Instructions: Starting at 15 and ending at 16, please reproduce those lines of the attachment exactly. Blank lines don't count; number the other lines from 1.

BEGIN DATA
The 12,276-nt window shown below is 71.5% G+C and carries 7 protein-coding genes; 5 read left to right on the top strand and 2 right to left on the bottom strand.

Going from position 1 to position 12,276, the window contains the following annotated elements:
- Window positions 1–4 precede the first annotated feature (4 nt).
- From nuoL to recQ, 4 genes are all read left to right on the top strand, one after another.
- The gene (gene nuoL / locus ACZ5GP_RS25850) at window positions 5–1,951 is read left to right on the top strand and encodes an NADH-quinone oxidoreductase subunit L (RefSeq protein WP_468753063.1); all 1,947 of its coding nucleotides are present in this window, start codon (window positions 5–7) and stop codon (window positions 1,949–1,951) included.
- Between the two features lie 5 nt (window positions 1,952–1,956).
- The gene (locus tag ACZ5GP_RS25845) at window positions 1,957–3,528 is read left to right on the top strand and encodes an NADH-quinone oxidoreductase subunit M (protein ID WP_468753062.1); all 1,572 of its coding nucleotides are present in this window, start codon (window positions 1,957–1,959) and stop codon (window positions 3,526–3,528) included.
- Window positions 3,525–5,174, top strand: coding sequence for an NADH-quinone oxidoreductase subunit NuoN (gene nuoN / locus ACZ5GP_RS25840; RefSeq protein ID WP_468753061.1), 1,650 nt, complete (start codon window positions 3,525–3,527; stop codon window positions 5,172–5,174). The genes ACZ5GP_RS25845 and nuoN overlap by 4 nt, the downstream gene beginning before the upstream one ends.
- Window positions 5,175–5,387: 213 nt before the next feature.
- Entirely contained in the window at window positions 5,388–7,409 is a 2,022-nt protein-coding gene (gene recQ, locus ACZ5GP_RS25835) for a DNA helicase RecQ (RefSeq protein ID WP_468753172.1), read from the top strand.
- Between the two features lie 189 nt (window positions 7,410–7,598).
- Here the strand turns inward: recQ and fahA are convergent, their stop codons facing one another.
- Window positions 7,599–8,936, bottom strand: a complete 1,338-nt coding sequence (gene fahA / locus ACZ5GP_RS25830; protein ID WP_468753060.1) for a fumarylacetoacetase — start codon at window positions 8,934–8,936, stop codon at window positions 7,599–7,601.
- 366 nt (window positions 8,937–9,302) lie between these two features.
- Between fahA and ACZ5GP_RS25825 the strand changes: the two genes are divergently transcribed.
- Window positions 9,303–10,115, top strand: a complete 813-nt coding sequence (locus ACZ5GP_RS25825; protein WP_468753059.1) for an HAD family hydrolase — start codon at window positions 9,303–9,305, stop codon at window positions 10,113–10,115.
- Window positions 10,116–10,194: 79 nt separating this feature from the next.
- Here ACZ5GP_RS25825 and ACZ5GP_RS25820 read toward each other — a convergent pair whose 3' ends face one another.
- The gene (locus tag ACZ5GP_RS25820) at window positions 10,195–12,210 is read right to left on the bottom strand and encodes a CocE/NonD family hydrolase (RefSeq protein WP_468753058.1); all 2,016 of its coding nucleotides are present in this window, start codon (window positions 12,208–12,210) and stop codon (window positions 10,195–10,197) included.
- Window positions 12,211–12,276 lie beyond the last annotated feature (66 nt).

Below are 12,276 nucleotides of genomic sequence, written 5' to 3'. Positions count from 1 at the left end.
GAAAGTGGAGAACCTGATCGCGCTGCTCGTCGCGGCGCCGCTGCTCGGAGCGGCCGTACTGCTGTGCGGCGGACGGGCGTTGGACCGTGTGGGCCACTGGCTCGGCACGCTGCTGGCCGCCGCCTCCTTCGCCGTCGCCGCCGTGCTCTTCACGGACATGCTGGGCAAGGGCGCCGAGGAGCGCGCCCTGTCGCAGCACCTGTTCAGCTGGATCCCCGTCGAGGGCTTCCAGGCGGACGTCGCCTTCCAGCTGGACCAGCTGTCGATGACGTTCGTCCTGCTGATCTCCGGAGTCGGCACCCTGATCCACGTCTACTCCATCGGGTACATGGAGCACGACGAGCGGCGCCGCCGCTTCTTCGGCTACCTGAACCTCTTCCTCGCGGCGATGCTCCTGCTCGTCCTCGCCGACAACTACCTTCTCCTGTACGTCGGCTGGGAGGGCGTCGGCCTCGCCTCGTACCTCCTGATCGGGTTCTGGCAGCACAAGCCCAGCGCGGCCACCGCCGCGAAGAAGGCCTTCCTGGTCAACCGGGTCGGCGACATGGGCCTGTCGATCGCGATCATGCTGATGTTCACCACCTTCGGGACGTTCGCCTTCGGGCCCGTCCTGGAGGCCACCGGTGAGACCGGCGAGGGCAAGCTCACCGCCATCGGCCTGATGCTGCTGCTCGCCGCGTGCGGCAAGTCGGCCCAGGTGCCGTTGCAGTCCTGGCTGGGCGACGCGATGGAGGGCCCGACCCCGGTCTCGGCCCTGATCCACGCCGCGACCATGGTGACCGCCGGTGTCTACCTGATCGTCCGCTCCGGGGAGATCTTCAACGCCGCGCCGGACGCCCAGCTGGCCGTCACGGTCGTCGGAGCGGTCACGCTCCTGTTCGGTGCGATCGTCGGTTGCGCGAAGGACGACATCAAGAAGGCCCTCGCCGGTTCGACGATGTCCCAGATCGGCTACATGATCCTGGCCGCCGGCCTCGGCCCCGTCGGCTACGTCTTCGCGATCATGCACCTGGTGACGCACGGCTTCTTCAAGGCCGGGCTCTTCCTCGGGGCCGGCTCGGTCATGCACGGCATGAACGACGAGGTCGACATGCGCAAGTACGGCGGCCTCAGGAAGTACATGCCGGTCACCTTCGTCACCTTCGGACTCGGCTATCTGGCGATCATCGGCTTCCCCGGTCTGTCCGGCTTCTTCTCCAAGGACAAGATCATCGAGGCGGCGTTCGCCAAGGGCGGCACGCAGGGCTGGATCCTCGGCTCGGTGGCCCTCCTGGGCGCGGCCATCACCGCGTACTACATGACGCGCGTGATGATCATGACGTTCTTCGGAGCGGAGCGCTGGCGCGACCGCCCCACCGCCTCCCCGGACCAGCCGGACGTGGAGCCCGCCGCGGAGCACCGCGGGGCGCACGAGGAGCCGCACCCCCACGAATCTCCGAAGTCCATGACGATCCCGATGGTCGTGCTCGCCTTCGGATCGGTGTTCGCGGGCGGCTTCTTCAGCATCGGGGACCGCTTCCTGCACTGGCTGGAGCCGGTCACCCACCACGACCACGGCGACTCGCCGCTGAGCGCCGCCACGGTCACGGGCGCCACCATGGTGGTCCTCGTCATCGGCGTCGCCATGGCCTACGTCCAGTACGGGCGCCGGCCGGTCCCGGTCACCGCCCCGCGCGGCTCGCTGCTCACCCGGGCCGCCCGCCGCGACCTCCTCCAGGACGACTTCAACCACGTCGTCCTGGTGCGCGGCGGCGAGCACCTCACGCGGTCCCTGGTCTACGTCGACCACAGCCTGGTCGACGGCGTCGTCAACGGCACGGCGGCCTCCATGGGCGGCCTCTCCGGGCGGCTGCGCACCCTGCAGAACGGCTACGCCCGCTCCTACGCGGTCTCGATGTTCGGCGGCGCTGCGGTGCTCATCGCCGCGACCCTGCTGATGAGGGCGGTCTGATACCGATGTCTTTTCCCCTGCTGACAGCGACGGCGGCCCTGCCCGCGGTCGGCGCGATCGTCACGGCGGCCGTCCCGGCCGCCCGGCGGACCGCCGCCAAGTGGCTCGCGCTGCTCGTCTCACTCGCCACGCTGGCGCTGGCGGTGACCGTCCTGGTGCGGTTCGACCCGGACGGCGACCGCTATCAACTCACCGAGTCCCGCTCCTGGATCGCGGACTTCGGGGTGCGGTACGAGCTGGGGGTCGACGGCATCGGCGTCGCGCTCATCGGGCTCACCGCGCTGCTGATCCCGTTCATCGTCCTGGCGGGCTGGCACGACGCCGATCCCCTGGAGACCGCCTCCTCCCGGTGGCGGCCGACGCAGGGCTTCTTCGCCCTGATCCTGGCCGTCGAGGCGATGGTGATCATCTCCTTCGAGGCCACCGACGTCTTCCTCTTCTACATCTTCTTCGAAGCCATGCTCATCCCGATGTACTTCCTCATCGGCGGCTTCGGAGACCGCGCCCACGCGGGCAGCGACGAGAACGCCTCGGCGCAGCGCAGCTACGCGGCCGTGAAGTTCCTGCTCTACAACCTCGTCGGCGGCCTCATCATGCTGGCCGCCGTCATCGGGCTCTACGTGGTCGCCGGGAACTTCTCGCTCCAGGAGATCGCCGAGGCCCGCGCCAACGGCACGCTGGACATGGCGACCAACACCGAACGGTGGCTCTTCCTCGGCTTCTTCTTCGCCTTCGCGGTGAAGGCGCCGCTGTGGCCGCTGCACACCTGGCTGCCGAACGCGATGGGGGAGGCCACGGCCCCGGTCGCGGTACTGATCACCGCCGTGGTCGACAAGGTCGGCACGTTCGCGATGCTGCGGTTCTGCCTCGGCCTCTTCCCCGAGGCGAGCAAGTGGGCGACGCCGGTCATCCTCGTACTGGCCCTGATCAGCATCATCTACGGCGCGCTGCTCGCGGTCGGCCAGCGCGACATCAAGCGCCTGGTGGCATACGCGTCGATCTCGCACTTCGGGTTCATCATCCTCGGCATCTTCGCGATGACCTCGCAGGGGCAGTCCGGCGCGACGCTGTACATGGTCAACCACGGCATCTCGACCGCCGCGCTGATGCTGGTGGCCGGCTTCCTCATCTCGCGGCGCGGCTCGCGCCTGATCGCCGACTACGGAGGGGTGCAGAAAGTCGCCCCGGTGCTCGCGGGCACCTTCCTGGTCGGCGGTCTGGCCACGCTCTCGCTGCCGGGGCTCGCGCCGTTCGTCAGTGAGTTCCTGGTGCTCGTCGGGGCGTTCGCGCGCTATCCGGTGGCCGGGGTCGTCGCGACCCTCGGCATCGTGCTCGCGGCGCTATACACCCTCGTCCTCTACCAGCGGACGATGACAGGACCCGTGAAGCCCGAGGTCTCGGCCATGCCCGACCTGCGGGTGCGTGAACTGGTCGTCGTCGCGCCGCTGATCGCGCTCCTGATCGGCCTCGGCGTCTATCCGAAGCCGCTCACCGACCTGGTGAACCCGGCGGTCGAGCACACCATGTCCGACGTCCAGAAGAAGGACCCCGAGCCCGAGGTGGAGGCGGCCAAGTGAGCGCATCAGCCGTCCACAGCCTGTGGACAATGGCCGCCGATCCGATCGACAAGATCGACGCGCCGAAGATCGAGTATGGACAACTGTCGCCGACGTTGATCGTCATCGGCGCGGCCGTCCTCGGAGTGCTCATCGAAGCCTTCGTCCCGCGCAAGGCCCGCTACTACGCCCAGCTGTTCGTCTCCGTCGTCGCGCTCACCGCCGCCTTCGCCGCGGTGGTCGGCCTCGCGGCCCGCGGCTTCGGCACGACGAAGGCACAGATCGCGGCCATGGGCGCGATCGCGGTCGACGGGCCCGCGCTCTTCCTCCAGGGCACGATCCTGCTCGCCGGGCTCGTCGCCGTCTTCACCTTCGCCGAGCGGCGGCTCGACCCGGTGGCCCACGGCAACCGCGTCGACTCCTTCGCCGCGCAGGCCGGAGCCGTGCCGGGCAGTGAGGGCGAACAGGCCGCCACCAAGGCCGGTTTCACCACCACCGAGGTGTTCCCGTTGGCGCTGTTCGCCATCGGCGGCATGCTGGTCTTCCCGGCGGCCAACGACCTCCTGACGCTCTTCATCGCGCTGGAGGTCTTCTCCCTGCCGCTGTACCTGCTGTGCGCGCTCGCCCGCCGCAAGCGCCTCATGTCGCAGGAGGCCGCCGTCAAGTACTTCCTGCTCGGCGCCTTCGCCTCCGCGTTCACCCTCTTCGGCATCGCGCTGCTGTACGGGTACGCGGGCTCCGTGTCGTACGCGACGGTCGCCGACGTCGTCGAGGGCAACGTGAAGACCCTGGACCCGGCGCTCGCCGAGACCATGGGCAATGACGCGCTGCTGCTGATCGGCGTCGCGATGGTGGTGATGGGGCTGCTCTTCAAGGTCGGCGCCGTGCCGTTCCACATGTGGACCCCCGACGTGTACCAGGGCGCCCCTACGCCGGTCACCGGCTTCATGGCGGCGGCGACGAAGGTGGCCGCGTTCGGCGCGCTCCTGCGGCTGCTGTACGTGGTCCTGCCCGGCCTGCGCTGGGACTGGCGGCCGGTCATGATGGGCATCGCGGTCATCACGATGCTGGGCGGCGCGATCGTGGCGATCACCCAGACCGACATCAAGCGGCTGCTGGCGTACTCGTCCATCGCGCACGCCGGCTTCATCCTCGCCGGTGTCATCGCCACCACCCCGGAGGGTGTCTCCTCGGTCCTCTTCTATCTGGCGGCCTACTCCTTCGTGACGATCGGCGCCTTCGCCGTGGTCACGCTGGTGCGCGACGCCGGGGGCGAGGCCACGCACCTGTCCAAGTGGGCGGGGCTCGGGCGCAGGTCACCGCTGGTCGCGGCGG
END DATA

- Between fahA and ACZ5GP_RS25825 the strand changes: the two genes are divergently transcribed.
- Window positions 9,303–10,115, top strand: a complete 813-nt coding sequence (locus ACZ5GP_RS25825; protein WP_468753059.1) for an HAD family hydrolase — start codon at window positions 9,303–9,305, stop codon at window positions 10,113–10,115.